China’s 2015 Foreign M&A Reached $110b
World Economy

China’s 2015 Foreign M&A Reached $110b

This past summer, as China’s stock market tanked and its economy slowed, Chinese central bankers responded by trying to prevent capital flight. They tightened currency controls and devalued their currency to make Chinese goods more attractive overseas.
Despite those currency controls, recently released data indicates that throughout 2015 China’s billionaires and their corporations were on a major overseas shopping spree that got their cash out of the mainland and put it to work around the world. This outflow of Chinese capital has been going on for years, but it has come under increased scrutiny as China’s markets become increasingly volatile. Still, some signs indicate it has accelerated and remains a robust global diversification for the world’s second-largest economy, CBS reported.
“Last year the Chinese set a record by spending $110.3 billion in overseas mergers and acquisitions, an 85.8% jump from the year before,” said Tom Cane, with Mergermarket Group, a financial information and research firm that tracks mergers and acquisitions worldwide.
“And from the information we have from our sources in China, the pace is not going to slow down as the Chinese press on with the global acquisition hunt,” Cane told CBS MoneyWatch. He said Chinese investors were particularly active in the overseas energy, mining and utilities sectors in 2015, where they spent $48.5 billion to close over a hundred deals.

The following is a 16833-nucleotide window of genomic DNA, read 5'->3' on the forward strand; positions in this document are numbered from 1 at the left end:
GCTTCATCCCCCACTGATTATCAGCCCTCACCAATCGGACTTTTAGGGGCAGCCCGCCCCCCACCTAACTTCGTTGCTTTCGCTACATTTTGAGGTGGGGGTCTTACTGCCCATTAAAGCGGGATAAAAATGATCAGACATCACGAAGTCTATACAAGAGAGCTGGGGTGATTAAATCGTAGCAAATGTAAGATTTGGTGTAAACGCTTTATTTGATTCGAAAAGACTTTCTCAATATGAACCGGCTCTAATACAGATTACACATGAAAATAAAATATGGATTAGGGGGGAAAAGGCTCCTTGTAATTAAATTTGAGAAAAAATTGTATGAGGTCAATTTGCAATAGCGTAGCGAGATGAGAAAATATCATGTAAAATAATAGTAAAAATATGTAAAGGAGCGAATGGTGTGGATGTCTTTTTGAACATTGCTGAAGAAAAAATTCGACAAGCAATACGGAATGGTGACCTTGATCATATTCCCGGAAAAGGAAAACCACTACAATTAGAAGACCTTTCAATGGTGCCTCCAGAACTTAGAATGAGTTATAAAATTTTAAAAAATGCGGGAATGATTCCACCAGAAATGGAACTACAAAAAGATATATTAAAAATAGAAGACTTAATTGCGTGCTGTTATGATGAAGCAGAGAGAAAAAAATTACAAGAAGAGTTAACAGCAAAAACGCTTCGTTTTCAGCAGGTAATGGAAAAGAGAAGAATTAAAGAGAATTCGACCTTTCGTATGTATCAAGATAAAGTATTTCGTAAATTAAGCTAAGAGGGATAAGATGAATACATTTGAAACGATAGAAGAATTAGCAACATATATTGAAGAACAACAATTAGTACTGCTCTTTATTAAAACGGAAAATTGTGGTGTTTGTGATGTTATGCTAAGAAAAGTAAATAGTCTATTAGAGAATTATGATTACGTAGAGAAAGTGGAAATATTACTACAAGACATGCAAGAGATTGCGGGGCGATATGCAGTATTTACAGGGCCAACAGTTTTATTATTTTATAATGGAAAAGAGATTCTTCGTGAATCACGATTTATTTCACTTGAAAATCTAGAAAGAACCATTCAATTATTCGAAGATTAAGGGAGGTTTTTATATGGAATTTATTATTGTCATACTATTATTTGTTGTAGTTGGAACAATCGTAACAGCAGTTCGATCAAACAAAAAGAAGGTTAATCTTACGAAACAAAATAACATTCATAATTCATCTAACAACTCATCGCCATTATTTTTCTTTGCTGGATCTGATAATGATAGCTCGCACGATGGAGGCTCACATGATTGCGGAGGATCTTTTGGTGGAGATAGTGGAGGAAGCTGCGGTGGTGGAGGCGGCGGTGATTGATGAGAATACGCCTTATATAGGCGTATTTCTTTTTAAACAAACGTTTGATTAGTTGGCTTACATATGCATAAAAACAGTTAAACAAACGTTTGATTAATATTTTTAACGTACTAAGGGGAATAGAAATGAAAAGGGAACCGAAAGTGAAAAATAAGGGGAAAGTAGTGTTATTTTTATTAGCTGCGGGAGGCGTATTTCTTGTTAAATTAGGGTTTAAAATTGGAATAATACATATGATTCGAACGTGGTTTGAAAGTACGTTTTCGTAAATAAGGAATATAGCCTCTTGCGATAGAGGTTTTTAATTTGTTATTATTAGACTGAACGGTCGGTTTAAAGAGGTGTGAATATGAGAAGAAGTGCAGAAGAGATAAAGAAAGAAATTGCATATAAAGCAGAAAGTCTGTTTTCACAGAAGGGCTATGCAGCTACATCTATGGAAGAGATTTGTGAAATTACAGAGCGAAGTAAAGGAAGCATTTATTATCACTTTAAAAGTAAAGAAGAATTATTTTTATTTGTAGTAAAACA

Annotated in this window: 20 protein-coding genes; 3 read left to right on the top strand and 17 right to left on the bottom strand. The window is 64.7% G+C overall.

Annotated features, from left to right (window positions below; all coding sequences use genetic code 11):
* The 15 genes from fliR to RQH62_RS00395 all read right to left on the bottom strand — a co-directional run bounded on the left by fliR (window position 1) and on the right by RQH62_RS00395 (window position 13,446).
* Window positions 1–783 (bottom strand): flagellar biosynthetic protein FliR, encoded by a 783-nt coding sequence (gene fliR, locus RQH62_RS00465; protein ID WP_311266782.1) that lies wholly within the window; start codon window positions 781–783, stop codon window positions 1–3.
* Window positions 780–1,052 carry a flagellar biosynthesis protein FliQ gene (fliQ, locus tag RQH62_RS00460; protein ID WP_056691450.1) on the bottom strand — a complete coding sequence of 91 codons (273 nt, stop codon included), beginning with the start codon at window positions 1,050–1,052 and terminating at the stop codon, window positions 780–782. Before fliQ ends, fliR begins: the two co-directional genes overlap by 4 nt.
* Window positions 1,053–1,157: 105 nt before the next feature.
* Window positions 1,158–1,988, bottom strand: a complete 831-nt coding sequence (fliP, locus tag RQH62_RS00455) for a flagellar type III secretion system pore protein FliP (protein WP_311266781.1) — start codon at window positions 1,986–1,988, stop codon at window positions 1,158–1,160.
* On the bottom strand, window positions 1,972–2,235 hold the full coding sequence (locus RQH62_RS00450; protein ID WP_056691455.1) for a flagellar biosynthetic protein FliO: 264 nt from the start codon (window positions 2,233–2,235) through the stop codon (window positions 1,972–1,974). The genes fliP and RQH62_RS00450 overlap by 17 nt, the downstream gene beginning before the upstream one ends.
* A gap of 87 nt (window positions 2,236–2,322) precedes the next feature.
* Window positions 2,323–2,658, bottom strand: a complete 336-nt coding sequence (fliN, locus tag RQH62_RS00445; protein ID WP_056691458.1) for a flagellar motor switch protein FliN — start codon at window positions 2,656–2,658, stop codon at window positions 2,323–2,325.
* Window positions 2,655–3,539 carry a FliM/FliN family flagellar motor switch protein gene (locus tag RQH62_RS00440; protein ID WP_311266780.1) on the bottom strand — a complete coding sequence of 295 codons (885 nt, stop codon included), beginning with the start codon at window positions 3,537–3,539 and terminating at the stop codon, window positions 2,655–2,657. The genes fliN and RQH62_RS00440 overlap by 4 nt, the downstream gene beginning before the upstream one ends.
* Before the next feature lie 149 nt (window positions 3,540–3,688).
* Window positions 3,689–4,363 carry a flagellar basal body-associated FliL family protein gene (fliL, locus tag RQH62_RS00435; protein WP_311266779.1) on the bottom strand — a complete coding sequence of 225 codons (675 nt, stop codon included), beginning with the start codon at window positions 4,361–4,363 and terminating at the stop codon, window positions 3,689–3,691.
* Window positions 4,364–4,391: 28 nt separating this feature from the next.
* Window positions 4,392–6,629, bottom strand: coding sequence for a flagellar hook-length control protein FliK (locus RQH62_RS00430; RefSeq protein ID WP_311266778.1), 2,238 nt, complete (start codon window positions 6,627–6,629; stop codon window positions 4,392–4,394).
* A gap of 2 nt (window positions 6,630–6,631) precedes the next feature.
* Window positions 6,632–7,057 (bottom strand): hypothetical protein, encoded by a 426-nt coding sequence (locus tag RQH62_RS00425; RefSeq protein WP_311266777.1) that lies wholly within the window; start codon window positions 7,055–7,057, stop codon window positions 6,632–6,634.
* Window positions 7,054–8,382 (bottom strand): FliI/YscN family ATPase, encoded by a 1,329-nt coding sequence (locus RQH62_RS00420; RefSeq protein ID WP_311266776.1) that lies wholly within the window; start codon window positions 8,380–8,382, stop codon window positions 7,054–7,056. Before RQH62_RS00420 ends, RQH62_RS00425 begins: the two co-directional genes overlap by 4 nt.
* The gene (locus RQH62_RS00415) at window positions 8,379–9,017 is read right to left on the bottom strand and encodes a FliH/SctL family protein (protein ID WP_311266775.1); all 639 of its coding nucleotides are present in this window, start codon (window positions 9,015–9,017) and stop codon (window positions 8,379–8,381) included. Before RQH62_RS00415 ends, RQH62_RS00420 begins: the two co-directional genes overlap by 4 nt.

Strategic Aim
Cane said Chinese deals in sectors such as industrial products, chemicals and technology aren’t only about earning a rate of return in the short run but also are aimed to strategically give Chinese companies access to the latest technology so China can upgrade its industries and become more self-reliant.
“By 2025 the Xi Jinping administration is targeting that 70% of the core components used to make products in critical sectors like information technology, aerospace and power equipment be made in China,” he explained.
An example of such a strategic move was last year’s decision by state-backed Tsinghua Holdings to buy a stake in Western Digital, the US data storage company. Under federal law, the Committee of Foreign Investment in the US has to vet deals that involve foreign companies buying American companies to see if the tie-ups create potential negative consequences for national security.
China Daily puts the total for China’s foreign M&A at $111.9 billion in 2015, the sixth consecutive record year. Europe was the top region for Chinese merger and acquisition activity last year.

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